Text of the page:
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-- Ben Greenman

Built to Spill
Keep It Like a Secret
(Warner Bros.)

With a mosquito voice and reverence for the guitar gods of rock and roll, Built to Spill leader Doug Martsch is an unlikely underground rock icon. The wordplay of his lyrics and the intriguing, shape-shifting of his songs fit snugly into the indie-rock world, but Martsch and his supporting cast of characters (including ex-Spinanes drummer Scott Plouf, perhaps the finest altrock drummer since Dave Grohl manned the skins for Nirvana) ignore indie rock's "no guitar heroes" rule and unself-consciously celebrate the power of rock and roll. The group unites classic rock's earnestness and indie rock's nonconformity on its fourth disc, Keep It Like a Secret, tapping into the spirit and daring that fuels the best work of both genres. Martsch refuses to give up on the idea that loose song structures, good intentions, and angular pop/rock songs with personal lyrics can connect with a small subculture. Like Pavement and Guided By Voices, his songs are grounded in the rock tradition while exploring the rough edges, gleaning new songs from the source material of the Beatles, the Rolling Stones, and Pink Floyd. At the center of the record is Martsch and his uncanny ability to wrest new sounds from his Stratocaster.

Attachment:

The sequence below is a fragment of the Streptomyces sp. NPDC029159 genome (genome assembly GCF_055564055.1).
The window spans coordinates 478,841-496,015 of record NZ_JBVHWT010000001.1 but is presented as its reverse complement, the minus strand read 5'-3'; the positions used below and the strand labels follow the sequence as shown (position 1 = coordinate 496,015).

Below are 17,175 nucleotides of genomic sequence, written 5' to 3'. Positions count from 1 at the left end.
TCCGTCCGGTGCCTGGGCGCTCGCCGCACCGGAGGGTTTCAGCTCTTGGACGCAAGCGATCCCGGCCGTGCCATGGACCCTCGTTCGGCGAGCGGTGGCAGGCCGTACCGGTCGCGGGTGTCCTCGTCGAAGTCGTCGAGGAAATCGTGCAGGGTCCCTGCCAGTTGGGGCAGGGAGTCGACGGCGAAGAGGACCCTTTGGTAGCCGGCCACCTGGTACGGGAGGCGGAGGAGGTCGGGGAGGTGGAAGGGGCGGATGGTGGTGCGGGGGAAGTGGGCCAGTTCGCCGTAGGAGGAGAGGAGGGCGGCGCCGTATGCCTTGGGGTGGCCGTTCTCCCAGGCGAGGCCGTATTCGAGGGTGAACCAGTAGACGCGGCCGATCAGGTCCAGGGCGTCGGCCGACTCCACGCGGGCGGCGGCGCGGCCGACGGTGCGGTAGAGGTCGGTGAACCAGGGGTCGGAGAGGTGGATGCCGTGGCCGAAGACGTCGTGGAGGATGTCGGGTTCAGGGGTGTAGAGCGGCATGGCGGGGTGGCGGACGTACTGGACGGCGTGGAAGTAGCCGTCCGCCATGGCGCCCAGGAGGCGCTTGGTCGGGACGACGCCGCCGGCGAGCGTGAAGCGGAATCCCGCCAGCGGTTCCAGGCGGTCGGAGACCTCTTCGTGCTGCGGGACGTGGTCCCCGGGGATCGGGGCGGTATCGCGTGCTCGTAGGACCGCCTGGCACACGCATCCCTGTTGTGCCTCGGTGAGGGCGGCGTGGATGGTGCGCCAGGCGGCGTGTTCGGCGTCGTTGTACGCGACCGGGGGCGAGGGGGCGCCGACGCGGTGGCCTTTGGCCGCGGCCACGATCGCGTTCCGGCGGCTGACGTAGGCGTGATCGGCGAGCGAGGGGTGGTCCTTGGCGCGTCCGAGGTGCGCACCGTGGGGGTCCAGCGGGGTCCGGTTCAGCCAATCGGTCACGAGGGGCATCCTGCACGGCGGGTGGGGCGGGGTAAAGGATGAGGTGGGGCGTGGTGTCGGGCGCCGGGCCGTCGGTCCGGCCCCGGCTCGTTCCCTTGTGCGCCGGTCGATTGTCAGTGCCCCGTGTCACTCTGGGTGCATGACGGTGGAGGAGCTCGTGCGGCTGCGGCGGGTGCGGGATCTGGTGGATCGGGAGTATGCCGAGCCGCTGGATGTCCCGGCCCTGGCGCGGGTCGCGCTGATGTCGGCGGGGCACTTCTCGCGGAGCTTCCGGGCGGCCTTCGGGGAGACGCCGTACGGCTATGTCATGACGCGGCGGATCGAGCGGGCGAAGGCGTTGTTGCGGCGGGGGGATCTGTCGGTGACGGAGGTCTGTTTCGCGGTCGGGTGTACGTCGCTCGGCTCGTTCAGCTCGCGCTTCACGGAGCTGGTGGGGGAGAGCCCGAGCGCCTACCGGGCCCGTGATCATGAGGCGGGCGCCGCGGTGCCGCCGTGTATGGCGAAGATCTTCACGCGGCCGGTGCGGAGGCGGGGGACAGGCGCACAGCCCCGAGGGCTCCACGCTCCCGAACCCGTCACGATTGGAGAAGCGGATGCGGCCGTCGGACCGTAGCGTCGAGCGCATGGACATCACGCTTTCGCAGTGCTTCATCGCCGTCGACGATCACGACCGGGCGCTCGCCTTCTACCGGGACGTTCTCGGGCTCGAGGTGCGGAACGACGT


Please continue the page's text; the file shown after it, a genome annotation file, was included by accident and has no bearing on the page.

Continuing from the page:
And like the classic jam bands, BTS isn't afraid to throw in extended instrumental sections, complete with guitar solos that aren't showcases for technical skills, but sync with the overall songs. On "Carry the Zero," Martsch sings plaintively about errors in logic, both figurative and literal, while contrasting lonely, single-note runs with whammy bar guitar heroics and lightly tube-distorted jangly strums. Plouf's stuttering on the snare matches Martsch's vocal phrasing until the last two minutes, where the drums and guitars explore tangents that interweave and split apart, with Brett Nelson's bass anchoring the melody.

Built to Spill's goal, in some sense, is to blur the lines that rock was never meant to have drawn around it. Martsch is quite conscious of the effect when he quotes his forebears, singing, "You were right when you said, 'All we are is dust in the wind'/You were right when you said, 'We're all just bricks in the wall.'" By setting these words inside a blistering rocker performed in waltz time, he is making an unironic statement about the lasting impact that innovative rock can have, including records like Keep It Like a Secret.

--David Simutis

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